Steve Benson

On this date in 1954, Pulitzer Prize-winning editorial cartoonist Steven Benson was born in Sacramento, Calif., the grandson of Ezra Taft Benson, who served as secretary of agriculture under President Eisenhower and became president of the Mormons (1985-94). Benson was an Eagle Scout and graduated with a degree in political science, cum laude, from Brigham Young University in 1979. “I was on track to eternal Mormon stardom, reserved especially for faithful men in a church run by men,” he has written.

He worked briefly as an editorial cartoonist for the Morning News Tribune in Tacoma, Wash., before starting a long association as a cartoonist with the Arizona Republic in 1980, where he won a Pulitzer Prize in 1993. He and his wife Mary Ann, who have four children, left the Mormon Church in a highly publicized break in 1993, “citing disagreement over its doctrines on race, women, intellectual freedom and fanciful storytelling,” as he has written.

Benson lists among the benefits of leaving religion: “Another day off, a 10-percent raise and getting to choose his own underwear.” Among his favorite sayings is Mark Twain’s adage: “Get your facts first, and then you can distort them as much as you please.”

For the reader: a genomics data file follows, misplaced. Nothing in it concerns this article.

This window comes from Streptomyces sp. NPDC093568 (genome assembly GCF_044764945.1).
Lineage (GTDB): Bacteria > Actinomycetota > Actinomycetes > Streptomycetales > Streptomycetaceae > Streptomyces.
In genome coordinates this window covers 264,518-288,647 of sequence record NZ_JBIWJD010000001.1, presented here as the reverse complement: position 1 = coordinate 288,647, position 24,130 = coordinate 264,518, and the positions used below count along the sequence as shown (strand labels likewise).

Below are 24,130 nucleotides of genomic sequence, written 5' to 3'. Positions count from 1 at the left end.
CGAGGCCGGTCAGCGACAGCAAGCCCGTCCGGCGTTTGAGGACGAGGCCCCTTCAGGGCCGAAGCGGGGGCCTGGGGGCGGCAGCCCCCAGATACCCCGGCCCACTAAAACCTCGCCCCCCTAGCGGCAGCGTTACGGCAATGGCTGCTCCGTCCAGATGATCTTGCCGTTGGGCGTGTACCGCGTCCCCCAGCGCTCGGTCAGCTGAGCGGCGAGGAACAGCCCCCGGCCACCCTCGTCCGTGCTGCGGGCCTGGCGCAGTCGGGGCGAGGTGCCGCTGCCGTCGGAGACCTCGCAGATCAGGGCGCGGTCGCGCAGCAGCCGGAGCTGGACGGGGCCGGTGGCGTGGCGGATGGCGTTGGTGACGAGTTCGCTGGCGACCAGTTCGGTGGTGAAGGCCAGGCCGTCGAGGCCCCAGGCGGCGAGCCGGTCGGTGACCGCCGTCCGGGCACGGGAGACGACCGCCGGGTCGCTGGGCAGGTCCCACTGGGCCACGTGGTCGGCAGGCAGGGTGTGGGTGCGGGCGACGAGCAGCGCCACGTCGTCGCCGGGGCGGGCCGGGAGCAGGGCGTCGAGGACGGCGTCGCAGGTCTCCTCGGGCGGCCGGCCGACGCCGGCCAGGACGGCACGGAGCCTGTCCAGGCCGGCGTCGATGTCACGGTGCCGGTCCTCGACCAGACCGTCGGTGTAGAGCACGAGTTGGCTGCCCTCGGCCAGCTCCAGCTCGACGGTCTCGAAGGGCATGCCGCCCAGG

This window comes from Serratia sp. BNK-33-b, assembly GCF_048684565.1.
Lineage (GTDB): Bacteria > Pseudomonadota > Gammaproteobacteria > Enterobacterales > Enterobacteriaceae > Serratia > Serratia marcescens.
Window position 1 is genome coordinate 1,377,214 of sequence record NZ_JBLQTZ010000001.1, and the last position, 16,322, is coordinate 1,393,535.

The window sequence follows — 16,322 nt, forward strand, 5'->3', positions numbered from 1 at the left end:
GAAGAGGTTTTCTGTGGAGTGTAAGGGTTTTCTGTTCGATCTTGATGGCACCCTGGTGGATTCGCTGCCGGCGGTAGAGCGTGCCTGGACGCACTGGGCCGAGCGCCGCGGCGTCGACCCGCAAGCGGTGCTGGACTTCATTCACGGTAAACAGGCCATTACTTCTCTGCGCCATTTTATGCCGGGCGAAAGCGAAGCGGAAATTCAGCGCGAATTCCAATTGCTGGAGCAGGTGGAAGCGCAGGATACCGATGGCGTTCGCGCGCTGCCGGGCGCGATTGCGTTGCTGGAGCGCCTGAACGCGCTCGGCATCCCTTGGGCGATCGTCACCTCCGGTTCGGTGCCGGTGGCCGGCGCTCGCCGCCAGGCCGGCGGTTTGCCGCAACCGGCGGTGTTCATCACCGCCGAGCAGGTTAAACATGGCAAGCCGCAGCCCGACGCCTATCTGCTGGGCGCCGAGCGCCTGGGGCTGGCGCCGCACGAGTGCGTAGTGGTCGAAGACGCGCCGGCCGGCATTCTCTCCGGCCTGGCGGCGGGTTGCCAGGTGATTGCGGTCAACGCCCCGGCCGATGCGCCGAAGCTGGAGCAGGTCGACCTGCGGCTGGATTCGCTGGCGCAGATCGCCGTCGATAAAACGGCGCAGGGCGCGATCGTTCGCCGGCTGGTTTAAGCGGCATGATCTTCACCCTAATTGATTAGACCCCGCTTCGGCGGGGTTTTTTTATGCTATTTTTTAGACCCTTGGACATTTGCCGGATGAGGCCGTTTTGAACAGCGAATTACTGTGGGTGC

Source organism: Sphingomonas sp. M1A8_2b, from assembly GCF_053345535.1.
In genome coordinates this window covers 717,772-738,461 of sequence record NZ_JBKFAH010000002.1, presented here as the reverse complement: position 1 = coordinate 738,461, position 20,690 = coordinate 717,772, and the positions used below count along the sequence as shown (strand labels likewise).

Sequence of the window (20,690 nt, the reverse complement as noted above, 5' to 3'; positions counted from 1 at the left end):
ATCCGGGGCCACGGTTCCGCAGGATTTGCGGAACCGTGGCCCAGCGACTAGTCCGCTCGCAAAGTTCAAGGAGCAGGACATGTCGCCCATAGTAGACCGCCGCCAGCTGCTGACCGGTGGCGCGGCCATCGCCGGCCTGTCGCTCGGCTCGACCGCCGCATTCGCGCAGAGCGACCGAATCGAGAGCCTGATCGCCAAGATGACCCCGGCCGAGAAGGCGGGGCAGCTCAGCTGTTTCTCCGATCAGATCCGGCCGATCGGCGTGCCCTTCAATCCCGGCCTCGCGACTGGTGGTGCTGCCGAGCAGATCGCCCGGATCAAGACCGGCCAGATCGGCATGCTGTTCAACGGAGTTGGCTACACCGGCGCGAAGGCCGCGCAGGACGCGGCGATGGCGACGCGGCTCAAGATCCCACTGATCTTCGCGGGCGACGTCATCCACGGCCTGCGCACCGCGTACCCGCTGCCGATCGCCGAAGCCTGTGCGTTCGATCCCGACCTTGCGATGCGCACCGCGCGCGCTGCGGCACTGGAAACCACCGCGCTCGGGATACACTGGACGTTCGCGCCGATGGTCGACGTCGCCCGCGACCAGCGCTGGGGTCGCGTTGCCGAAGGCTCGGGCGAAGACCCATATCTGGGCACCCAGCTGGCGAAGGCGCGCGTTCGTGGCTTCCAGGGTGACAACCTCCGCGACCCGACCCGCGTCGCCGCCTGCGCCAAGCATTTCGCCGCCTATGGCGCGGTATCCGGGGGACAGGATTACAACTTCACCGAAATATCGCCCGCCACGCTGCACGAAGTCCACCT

An atheist, he has appeared at several FFRF annual conventions. He received a Tell It Like It Is Award (1999), an Emperor Has No Clothes Award (2002) and a Friend of Freedom Award (2003). For several years starting in 2001, Benson teamed up with FFRF Co-President Dan Barker for the inimitable “Tunes and ‘Toons” production, an irreverent look at freethought and religion in the news. Some of their jointly written parodies, “Godless America” among them, are recorded on the “Beware of Dogma” CD.

Freedom From Religion Foundation